Creating a sense of proximity, from more of an emotional and creative standpoint, can also help to lessen the figurative and literal distance created by remote work. Proximity is all about how we feel, not just where we physically are. Virtual connection is one piece of the puzzle, but not the only one. Ultimately, it’s more about finding creative ways to get employees to feel invested in each other’s success and the organization’s success overall.
One technique meeting with mixed results is the increased use of virtual “hangouts.” Many employees find that these remote, required interactions (virtual happy hours, trivia contests, and so on) feel forced and awkward, and early evidence suggests that these superficial interactions are not really effective for building deeper connections and culture. There aren’t clear answers yet, but it seems that using creativity will
be important when devising unique ways to encourage interaction and a sense of belonging rather than a sense of obligation to log onto a faux-social Zoom call.
REMOTE WORK AND CREATIVITY
Those same questions of culture also trickle down to another important intangible: creativity. While “forced” collaboration may help in small ways by simply getting people to talk to each other, it should be strategic, not rote. Organizations may want to consider creating cross-team collaboration and networking opportunities rather than “activities” or “social hours.”
Remote work can be productive, but it also can lead to work silos, where employees or teams find themselves isolated and lacking ideas beyond their field of vision. There’s no way around the fact that creativity does change with the shift to remote work because the collaboration style is necessarily different. Leadership needs to develop flexible strategies while recognizing that not every strategy will work for every team.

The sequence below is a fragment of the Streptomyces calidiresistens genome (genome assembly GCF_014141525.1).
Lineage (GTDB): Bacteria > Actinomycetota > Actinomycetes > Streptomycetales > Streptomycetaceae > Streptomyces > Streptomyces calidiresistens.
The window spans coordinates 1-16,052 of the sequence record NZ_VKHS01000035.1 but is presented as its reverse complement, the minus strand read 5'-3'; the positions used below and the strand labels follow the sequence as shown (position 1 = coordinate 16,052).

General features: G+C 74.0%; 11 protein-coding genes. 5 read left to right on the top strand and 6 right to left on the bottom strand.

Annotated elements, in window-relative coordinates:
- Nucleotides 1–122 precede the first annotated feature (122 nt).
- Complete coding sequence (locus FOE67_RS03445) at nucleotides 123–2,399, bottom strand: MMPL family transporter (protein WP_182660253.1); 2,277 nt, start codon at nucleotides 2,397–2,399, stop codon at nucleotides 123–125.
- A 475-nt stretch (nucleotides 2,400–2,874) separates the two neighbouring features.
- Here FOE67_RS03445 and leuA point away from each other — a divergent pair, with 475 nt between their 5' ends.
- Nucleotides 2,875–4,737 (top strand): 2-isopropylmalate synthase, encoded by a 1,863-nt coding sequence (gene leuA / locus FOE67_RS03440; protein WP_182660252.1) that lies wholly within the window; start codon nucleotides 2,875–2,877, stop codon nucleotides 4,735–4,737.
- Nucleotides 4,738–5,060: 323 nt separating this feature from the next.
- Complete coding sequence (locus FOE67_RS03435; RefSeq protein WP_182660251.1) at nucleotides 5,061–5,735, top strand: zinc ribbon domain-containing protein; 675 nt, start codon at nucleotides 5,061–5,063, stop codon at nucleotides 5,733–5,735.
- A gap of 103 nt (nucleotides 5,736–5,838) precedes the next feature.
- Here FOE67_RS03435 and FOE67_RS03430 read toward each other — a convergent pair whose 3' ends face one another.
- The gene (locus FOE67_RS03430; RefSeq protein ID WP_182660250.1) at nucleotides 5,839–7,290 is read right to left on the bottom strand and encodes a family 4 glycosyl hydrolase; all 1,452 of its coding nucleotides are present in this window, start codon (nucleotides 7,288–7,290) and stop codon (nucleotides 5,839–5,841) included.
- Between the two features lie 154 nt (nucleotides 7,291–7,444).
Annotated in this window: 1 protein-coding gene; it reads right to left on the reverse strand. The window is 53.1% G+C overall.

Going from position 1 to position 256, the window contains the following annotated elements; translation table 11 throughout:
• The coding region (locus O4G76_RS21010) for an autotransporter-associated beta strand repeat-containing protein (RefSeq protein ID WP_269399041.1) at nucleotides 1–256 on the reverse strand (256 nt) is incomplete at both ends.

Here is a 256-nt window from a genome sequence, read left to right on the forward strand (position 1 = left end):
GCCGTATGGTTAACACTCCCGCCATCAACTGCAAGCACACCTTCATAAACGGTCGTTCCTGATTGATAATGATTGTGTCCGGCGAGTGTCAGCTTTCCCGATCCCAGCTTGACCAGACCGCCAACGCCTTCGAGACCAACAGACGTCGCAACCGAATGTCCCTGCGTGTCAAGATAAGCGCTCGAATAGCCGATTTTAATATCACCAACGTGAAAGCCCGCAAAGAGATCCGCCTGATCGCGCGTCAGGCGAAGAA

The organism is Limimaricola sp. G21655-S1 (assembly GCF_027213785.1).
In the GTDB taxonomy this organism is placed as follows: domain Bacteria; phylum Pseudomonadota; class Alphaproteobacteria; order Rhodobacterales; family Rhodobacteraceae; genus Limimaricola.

Some teams may decide to combine remote work with occasional in-person collaborations and meetings. Research has found that in-person teams produced more creative ideas than remote teams, which is potentially tied to how people interact with their surroundings, physically move in space, and interact with each other. A hybrid approach combining purposeful remote gatherings and strategic in-person sessions may alleviate some frustrations without feeling artificial to employees.
However, an alternate view is that remote work (or hybrid work) actually allows for more creativity. In theory, some workers may find the traditional eight- hour office routine too structured and monotonous to achieve and maintain a creative problem-solving mindset. By using both the office space and the home office space for what they’re “best” for (i.e., work at home on individual projects for fewer distractions, come to the office for collaboration), employees could experience more variety and, perhaps, more creativity.
In the end, that’s what building a successful remote team is all about: finding the right balance that allows teams to excel and thrive in ways we never thought about before.